Trauma survivors with PTSD feel chronically afraid that the event is happening or is going to happen, and are unable to fully realize the traumatic event is over. Sometimes they involuntarily relive the event to such a degree that they are unable to maintain contact with present reality; these experiences are called “flashbacks”. At the same time, they avoid remembering as much as possible, and as stimuli in daily life trigger memories, they begin to avoid more and more of life. They may feel intense shame and guilt, thinking that they are somehow responsible for what happened, or guilty for what he or she did in order to survive. With chronic hyperarousal, they feel exhausted, have sleep problems, have difficulty concentrating, and are irritable and jumpy. They may purposefully avoid sleep because of terrifying nightmares. Due to emotional numbing they lose feeling a sense of being connected to others, withdraw from loved ones, and may lash out due to irritability, causing whatever support they have to slowly disappear. They may begin to drink, use drugs, work too much, or engage in other self-destructive behaviors to avoid the feelings and memories of what happened.
Most patients with PTSD (about 80%) have “comorbid” (meaning co-occuring) symptoms in addition to reexperiencing, avoidance, and hyperarousal. If they have many comorbid symptoms, they may qualify for the diagnosis of additional mental disorders (e.g., van der Kolk, Pelcovitz, Mandel, & Spinazzola, 2005). These include anxiety, mood, and substance abuse disorders (McFarlane, 2000), dissociative disorders (e.g., Johnson, Pike, and Chard, 2001), somatic complaints (e.g., van der Kolk et al., 1996), attention deficit hyperactivity disorder (Ford et al., 2000), and personality changes and personality disorders (Southwick, Yehuda, & Giller, 1993).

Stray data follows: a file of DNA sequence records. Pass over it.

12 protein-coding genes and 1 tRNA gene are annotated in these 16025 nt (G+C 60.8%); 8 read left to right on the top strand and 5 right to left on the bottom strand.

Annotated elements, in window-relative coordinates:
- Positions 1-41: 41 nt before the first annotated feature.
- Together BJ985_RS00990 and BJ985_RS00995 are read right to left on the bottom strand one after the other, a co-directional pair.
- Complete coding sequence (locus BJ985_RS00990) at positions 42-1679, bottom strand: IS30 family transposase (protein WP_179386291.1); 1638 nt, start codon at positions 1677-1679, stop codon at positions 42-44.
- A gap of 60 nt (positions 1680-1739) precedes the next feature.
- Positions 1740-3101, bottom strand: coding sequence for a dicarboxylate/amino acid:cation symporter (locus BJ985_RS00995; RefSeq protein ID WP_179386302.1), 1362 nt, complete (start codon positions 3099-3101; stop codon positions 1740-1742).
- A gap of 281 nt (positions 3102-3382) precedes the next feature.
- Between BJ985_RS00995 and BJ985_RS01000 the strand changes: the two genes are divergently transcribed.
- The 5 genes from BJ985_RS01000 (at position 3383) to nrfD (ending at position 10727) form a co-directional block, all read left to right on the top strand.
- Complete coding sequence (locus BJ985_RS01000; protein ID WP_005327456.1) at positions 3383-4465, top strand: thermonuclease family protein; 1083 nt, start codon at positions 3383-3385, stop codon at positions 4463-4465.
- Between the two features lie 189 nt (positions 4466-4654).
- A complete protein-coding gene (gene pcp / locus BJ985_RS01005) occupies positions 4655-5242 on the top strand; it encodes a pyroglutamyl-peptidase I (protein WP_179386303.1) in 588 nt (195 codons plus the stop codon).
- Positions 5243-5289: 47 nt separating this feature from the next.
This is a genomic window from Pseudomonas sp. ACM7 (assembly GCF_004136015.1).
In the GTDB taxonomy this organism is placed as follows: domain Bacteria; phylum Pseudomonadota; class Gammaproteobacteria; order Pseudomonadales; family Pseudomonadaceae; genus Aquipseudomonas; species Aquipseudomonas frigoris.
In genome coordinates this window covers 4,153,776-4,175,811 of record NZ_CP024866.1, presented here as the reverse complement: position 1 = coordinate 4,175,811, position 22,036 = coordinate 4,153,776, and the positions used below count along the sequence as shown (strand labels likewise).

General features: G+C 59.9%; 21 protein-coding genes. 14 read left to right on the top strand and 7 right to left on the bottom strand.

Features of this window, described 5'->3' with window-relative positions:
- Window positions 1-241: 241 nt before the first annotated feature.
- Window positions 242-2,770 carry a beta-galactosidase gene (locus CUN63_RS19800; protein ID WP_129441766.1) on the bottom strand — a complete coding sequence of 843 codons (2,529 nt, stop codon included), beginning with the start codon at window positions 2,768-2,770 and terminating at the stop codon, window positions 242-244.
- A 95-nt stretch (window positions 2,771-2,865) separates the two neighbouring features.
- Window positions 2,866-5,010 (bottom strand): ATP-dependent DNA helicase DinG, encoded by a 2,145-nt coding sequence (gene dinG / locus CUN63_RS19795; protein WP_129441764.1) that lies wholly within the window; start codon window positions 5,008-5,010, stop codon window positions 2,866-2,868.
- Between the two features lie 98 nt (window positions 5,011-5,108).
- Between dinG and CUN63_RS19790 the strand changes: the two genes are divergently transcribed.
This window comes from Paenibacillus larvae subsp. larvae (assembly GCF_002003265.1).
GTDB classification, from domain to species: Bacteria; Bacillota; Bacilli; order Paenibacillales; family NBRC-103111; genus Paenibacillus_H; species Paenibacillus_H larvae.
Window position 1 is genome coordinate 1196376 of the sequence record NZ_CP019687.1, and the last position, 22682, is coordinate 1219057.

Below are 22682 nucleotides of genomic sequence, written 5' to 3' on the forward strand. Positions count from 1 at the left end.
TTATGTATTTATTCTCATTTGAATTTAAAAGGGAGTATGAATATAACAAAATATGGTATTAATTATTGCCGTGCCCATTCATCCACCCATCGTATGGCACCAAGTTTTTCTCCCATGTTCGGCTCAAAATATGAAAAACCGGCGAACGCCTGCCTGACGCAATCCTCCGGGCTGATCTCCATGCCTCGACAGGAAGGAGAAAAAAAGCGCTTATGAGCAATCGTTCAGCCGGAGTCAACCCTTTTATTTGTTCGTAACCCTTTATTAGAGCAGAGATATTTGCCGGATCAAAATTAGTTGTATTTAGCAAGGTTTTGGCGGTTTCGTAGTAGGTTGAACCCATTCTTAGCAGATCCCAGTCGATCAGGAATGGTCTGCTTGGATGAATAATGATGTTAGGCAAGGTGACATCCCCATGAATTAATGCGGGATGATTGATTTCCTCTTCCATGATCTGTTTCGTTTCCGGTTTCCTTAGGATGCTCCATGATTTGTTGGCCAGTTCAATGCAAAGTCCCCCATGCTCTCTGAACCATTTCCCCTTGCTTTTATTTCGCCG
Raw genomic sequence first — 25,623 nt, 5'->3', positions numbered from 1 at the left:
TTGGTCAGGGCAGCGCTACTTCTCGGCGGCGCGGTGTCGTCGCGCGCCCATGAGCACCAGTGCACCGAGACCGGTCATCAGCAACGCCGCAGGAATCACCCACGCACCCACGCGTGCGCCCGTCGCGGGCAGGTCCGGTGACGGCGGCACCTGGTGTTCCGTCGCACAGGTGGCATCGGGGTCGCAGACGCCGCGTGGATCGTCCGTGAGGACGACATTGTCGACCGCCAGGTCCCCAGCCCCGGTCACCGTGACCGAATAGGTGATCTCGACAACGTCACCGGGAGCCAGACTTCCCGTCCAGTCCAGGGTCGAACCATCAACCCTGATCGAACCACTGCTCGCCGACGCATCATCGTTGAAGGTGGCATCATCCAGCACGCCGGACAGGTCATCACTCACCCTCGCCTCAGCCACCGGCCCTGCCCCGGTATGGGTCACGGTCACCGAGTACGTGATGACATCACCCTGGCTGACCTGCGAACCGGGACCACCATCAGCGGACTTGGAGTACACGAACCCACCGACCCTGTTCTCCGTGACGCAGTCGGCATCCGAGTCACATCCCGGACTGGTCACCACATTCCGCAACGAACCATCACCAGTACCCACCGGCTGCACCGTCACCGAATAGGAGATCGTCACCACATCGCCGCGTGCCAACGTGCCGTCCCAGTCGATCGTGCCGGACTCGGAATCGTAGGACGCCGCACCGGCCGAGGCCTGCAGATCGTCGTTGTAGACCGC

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(pp. 117-128). New York : Guilford .
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Chu, J.A. (1998). Rebuilding shattered lives: The responsible treatment of Complex Post-traumatic and Dissociative Disorders.
New York : John Wiley & Sons.
Johnson, D.M., Pike, J.L., & Chard, K.M. (2001). Factors predicting PTSD, depression, and dissociative severity in female treatment-seeking childhood sexual abuse survivors. Child Abuse & Neglect, 25,
McFarlane, A.C. (2000). Posttraumatic stress disorder: A model of the longitudinal course and the role of risk factors. Journal of Clinical Psychiatry, 61 Suppl 5,
Southwick, S., Yehuda, R., & Giller, E., Jr. (1993). Personality disorders in treatment-seeking combat veterans with posttraumatic stress disorder. American Journal of Psychiatry, 150
van der Hart, O., Nijenhuis, E., Steele, K. (2006). The haunted self: Structural dissociation of the personality and treatment of chronic traumatization.
New York: W. W. Norton.
van der Hart, O., Nijenhuis, E., Steele, K., & Brown, D. (2004). Trauma-related dissociation: Conceptual clarity lost and found. Australian and New Zealand Journal of Psychiatry, 38,
van der Kolk, B.A., Pelcovitz, D., Roth, S., Mandel, F. S., McFarlane, A.C., & Herman, J. L. (1996).Dissociation, somatization, and affect dysregulation: the complexity of adaptation of trauma. American Journal of Psychiatry, 153
Althought there remains debate in the field about the concept of complex PTSD, there are strong proposals for its eventual inclusion as a formal diagnosis in the diagnostic manual. Complex PTSD (Herman, 1992, 1993), also known as Disorders of Extreme Stress Not Otherwise Specified (DESNOS; Ford, 1999; Pelcovitz et al., 1997; Roth, Newman, Pelcovitz, van der Kolk, & Mandel, 1997; van der Kolk et al., 2005), was originally formulated as a disorder caused by prolonged and extreme stress that occurred across years of development. Some authors have used the term “chronic PTSD” when the term “Complex PTSD” is likely more accurate (e.g., Bremner, Southwick, Darnell, & Charney, 1996; Feeny, Zoellner, & Foa, 2002).